New scientific study shows brain injuries can be unbroken by innovative neuro-technologies
A recently published scientific study led by the Centre for Neurology Studies at HealthTech Connex and a research team from Simon Fraser University (SFU), reports the latest breakthroughs from Project Iron Soldier. Captain (retired) Trevor Greene, who was attacked with an axe to the head while serving in Afghanistan, continues to push conventional limits in brain health recovery.
The research study published in Frontiers of Human Neuroscience is led by neuroscientist Dr. Ryan D'Arcy, and involves tracking Capt. Greene's neuroplasticity and his physical, cognitive and PTSD improvements as he rewires his brain using the latest and most advanced brain technologies.
Capt. Greene and Dr. D'Arcy recounted their remarkable progress and showcased their mission to lead scientific breakthroughs in neuroplasticity through a recent TEDx talk.
In 2006, retired Canadian soldier Capt. Greene survived a severe brain injury when he was attacked with an axe to the head, during his combat tour in Afghanistan. He spent years in various therapies and rehabilitation, and in 2009, he started working with Dr. D'Arcy. In 2015, the B.C. and Yukon Command of the Royal Canadian Legion helped outfit Trevor with a robotic exoskeleton, which helped him continue re-learning to walk. Called Project Iron Soldier, this exciting initiative was the inspiration to develop the Legion Veterans Village, a $312M Centre of Excellence for PTSD, mental health and rehabilitation dedicated to veterans and first responders (currently under construction in Surrey).
Capt. Greene and the Project Iron Soldier research team have continued with intensive daily rehabilitation, but the team experienced an extended plateau in progress using conventional therapy alone.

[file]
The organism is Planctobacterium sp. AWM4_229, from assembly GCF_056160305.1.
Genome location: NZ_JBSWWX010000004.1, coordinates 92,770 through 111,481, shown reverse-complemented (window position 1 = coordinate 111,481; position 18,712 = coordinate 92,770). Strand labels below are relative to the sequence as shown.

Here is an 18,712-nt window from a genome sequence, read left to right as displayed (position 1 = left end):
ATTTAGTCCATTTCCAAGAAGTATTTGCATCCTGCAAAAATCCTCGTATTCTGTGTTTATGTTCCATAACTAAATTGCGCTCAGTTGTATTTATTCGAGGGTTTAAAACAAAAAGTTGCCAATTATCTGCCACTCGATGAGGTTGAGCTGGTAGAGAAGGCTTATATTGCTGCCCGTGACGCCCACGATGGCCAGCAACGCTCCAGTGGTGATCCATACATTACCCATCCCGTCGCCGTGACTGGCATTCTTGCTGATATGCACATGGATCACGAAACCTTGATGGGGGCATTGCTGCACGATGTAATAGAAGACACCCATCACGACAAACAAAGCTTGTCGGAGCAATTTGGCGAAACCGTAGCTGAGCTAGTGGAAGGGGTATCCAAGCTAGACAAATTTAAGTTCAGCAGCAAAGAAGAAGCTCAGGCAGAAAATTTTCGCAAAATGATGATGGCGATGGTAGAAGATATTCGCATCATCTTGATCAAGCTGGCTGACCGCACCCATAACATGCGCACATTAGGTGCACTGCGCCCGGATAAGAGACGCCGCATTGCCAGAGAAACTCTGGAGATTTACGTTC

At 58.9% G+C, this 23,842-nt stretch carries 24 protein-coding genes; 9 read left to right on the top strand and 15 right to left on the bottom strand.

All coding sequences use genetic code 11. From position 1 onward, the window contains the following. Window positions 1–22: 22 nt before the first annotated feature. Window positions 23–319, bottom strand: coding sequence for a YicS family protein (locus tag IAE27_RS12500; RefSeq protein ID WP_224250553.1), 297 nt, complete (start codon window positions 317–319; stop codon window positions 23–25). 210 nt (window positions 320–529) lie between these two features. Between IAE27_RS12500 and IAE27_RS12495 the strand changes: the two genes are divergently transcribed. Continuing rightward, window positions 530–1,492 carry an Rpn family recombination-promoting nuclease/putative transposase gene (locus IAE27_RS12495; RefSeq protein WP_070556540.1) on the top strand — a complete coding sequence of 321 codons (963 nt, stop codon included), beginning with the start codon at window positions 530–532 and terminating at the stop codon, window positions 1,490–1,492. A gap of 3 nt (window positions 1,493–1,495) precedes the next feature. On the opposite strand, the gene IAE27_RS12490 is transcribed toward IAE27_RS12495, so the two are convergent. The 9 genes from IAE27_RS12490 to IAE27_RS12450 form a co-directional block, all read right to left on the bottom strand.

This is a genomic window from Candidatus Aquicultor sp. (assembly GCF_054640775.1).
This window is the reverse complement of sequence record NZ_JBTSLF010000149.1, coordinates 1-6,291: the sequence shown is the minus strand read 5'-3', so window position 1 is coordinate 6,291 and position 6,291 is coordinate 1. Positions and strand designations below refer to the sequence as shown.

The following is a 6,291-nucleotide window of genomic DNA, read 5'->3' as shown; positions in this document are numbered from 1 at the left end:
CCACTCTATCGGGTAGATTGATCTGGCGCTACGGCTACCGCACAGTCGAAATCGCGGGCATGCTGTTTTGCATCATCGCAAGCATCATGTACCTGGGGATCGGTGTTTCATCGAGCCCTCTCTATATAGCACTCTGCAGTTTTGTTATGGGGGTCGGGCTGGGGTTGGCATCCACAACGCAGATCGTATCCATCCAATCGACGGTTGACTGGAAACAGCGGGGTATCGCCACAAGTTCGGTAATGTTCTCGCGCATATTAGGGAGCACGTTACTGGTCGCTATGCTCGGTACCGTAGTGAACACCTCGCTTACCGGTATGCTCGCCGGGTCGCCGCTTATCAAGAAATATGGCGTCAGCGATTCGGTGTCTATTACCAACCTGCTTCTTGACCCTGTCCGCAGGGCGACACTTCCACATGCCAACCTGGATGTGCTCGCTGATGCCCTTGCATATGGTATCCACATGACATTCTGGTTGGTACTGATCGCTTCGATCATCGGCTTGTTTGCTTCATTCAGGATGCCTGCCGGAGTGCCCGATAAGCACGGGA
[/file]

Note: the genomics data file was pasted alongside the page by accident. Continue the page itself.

To breakthrough the plateau, the Centre for Neurology Studies launched an intensive 14-week trial using the Portable Neuromodulation Stimulator (or PoNS). The PoNS is a neurostimulation technology that sends a series of small electrical impulses to the brain through the tongue (known as translingual neurostimulation) to safely facilitate neuroplasticity. The team tracked improvements in brain vital sign improvements using NeuroCatch Platform (or NeuroCatch). NeuroCatch is a rapid objective measure of cognitive brain function.
"When Trevor experienced a plateau in his rehabilitation, we tried intensive conventional treatment approaches, but to no avail," says Dr. Ryan D'Arcy, co-founder of HealthTech Connex, which operates the Centre for Neurology Studies, and an SFU professor. "It was only after combining in the PoNS with this rehabilitation therapy that we could break through these latest barriers and demonstrate significant improvements in his brain vital sign measurements."
Results of the study: The newly published results in Frontiers in Human Neuroscience demonstrate that PoNS neurostimulation, paired with intensive rehabilitation, may stimulate neuroplasticity to overcome an extended recovery plateau as objectively measured by NeuroCatch and other brain scanning technologies. The main findings were:
- Capt. Greene showed significant gains in clinical outcome measures for physical therapy, even after 14 years since the axe attack. Capt. Greene and his wife Debbie Greene also reported notable and lasting improvements in cognition and PTSD symptoms.
- Capt. Greene showed significant brain vital sign improvements in cognitive function, particularly in auditory sensation (as measured by the N100 response), basic attention (as measured by P300 response), and cognitive processing (as measured by N400 response).
Says Capt. Greene, "I first saw the power of neuroplasticity in the early days when Ryan showed me MRI images of my brain showing healthy brain tissue taking over for the damaged bits. Later on, I saw the full power of the PoNS device when I got demonstrably stronger, steadier and more coordinated after using it regularly for just a few weeks. It's really been a game changer for me and my family."
"Trevor's amazing progress is no doubt pushing the frontiers of medical science by overcoming perceived limits of brain recovery," says Dr. Shaun Fickling, the study's lead author who completed his Ph.D. at Simon Fraser University. "These brain imaging results provide valuable insight into the importance of unleashing the power of neuroplasticity to inspire countless people impacted by brain and mental health conditions."
Dr. D'Arcy concludes, "These neuro-technology breakthroughs have considerable impacts to inspire many of us to push beyond conventional limits in neurological and mental health recovery."